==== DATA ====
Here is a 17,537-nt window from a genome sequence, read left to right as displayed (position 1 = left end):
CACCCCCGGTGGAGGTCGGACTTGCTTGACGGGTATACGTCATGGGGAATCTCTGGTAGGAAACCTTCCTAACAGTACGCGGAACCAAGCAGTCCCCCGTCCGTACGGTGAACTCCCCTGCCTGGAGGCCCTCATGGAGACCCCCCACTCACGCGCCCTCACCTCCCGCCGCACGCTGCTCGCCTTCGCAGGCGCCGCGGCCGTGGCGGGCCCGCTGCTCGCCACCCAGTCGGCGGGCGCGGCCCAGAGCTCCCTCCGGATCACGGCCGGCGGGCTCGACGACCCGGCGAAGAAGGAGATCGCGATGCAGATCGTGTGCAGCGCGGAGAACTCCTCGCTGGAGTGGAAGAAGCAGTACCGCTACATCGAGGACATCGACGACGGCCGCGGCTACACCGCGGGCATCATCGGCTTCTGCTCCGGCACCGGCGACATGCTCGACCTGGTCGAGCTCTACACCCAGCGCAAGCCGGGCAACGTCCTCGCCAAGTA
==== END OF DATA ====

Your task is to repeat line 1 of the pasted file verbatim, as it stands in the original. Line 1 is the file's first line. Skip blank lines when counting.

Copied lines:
Here is a 17,537-nt window from a genome sequence, read left to right as displayed (position 1 = left end):